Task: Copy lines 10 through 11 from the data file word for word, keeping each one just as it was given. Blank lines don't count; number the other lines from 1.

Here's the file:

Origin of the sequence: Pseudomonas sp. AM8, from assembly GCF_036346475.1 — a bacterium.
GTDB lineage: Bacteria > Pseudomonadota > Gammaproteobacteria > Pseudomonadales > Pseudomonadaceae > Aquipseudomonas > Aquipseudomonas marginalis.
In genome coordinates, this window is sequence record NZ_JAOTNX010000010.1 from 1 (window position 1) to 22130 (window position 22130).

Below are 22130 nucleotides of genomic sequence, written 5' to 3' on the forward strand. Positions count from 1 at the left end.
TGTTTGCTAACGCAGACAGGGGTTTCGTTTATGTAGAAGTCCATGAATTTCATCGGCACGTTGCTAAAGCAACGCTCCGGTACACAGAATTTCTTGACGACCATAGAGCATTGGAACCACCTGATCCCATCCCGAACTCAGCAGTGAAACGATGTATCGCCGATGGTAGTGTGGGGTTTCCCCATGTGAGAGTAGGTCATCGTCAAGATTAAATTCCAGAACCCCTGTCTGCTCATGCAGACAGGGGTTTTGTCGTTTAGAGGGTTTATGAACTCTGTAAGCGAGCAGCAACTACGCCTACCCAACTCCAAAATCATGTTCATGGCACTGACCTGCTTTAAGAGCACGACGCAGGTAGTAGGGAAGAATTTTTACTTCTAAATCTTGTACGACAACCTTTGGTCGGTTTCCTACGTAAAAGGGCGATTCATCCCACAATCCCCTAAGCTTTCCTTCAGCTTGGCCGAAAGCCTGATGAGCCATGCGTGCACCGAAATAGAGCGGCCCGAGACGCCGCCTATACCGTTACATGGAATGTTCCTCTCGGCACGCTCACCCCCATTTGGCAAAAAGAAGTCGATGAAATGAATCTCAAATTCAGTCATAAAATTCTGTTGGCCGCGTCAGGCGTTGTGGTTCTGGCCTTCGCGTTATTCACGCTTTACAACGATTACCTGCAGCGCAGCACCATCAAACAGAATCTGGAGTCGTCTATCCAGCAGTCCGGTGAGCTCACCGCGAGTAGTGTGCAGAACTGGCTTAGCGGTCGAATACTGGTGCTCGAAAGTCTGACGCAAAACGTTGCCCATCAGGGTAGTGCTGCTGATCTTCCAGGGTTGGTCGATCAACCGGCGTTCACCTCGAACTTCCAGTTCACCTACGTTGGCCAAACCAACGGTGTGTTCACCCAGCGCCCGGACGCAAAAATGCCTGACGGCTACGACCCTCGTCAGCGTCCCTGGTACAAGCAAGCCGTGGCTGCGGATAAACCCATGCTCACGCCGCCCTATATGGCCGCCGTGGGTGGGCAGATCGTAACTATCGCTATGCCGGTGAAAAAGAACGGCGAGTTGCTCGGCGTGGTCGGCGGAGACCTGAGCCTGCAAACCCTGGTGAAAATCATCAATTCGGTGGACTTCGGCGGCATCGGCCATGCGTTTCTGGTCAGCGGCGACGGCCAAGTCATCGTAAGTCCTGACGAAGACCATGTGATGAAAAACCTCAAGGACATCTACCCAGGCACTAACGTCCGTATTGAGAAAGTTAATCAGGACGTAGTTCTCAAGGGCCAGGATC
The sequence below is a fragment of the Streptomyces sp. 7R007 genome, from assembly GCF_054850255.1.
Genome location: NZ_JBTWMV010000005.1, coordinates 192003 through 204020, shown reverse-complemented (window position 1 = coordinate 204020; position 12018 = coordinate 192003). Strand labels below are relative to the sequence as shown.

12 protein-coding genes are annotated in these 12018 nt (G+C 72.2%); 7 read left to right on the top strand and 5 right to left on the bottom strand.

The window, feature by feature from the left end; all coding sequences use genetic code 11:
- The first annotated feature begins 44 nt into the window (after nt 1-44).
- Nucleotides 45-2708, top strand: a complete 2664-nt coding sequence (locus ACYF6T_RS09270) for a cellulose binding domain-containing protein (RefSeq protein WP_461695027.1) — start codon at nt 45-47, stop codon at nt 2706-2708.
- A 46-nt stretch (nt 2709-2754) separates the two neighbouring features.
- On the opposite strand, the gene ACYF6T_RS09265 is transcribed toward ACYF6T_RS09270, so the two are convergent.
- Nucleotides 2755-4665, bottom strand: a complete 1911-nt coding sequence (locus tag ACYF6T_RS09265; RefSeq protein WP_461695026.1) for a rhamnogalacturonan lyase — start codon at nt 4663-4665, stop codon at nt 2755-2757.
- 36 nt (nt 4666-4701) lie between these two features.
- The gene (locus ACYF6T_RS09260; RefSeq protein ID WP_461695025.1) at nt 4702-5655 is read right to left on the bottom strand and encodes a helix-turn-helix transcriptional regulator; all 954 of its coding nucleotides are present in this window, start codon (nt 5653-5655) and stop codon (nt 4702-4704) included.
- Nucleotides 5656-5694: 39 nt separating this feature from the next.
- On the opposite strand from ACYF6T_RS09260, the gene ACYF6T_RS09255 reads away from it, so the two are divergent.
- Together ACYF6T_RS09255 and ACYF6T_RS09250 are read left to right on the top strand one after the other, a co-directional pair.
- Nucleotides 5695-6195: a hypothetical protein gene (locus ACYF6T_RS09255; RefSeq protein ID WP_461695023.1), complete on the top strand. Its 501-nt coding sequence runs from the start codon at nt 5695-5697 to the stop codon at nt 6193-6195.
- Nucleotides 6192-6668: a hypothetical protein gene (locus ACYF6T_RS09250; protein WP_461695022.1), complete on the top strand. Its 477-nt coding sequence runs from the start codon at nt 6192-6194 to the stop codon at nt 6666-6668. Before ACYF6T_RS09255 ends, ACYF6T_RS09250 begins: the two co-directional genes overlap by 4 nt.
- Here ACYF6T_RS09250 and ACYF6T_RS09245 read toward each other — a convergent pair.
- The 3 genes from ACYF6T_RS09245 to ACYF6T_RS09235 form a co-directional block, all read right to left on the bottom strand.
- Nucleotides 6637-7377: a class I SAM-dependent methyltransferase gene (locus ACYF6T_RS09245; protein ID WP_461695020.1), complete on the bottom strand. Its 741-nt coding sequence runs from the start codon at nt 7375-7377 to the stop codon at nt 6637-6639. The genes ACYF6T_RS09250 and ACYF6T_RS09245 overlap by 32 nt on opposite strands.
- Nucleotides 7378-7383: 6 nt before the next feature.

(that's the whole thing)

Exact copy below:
- The first annotated feature begins 44 nt into the window (after nt 1-44).
- Nucleotides 45-2708, top strand: a complete 2664-nt coding sequence (locus ACYF6T_RS09270) for a cellulose binding domain-containing protein (RefSeq protein WP_461695027.1) — start codon at nt 45-47, stop codon at nt 2706-2708.